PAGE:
Week in Review (8 February)
German competition regulator targets Facebook’s advertising model
A 7 February decision issued by Germany’s competition authority is the first time that data protection principles have been invoked to justify a competition law finding. The authority has found that the precondition of Facebook’s terms and conditions, that users can only access the network if Facebook can collect user data across the internet and on smartphone apps, is in breach of competition rules. Under the ruling, Facebook will instead need to gather clear consent for the gathering of data from each source.
The potential limiting effect on the gathering and combination of data poses a challenge to the Facebook business model, which is based on the creation of dedicated user profiles and their sale to advertisers. Companies such as Google and Amazon also monetise data in this manner and will be anxious that the German case could set a precedent.
Facebook has been given 12 months to implement the decision. The company is also certain to file an appeal with the Düsseldorf Higher Regional Court. Appellants to the court also have the right to ask that a decision be suspended while the appeal is being heard. We expect that Facebook will make use of this right although the request is not certain to be granted.
Commission Winter Forecasts expect slowing EU growth
The European Commission’s Winter 2019 Economic Forecast was published on 7 February. The publication came on the heels of reams of economic data suggesting that the European economy has been slowing and – in the case of Italy – has entered into recession. The headline projections in the Commission documents reflect these worsening economic conditions, with downgrades made to expected growth across the coming years. The country specific projections also contained some substantial downward revisions. From a Eurozone perspective, the most significant of these concern Germany and Italy.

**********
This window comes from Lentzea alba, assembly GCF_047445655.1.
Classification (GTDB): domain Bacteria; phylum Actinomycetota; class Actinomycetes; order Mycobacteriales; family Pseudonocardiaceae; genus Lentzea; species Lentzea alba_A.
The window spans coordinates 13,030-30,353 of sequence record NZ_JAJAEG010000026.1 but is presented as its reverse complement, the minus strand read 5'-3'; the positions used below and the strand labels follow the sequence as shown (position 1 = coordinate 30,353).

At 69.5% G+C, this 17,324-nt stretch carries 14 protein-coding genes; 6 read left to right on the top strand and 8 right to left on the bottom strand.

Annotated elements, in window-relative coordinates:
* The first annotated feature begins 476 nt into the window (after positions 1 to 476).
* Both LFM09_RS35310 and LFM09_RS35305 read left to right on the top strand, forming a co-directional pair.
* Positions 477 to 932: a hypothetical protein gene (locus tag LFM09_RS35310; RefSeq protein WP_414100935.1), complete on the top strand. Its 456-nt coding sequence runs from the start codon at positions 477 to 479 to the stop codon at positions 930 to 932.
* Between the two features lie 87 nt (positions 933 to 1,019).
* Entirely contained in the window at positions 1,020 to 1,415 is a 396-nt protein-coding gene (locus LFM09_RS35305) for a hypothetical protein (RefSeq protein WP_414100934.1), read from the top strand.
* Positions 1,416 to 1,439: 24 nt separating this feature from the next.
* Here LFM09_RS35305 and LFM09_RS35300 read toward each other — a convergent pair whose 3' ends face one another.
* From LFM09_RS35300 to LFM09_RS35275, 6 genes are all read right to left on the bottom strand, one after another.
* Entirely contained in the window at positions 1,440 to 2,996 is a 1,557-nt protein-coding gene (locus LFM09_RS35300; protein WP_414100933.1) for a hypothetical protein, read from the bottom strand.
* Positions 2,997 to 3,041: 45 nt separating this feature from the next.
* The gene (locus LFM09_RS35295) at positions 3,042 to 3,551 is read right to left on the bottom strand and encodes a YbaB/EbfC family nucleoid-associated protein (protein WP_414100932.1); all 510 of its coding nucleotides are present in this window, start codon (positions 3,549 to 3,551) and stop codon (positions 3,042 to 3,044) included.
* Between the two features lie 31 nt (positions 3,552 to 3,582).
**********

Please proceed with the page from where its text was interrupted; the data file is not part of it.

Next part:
While the German slowdown is due in part to the slowdown in China and uncertainty facing the automotive industry, the Italian slump has been driven – at least in part – by political risk and an attendant rise in borrowing costs.
Pedro Sanchez branded a traitor for Catalan overture
The difficulties of Spain’s minority government in gathering sufficient votes for legislation have been evident in Pedro Sanchez’s efforts to pass a 2019 budget, which has been repeatedly delayed. The most recent hitch came in the last week, when Catalan separatists declined to support the budget. This led to Sanchez agreeing to a long standing separatist demand to appoint a facilitator for talks between the government and separatist parties.
Sanchez’s concession has been met with a furious reaction from other Spanish parties, who are planning a mass rally in Madrid on Sunday. Sanchez has previously suggested that if he cannot get it through parliament, he will consider an election. The events of the last week have increased this possibility, as Sanchez now faces the prospect of having to climb down on his Catalan concession, thereby sacrificing the budget, or – confronted with mass right wing anger – feels compelled to go to the polls in any case.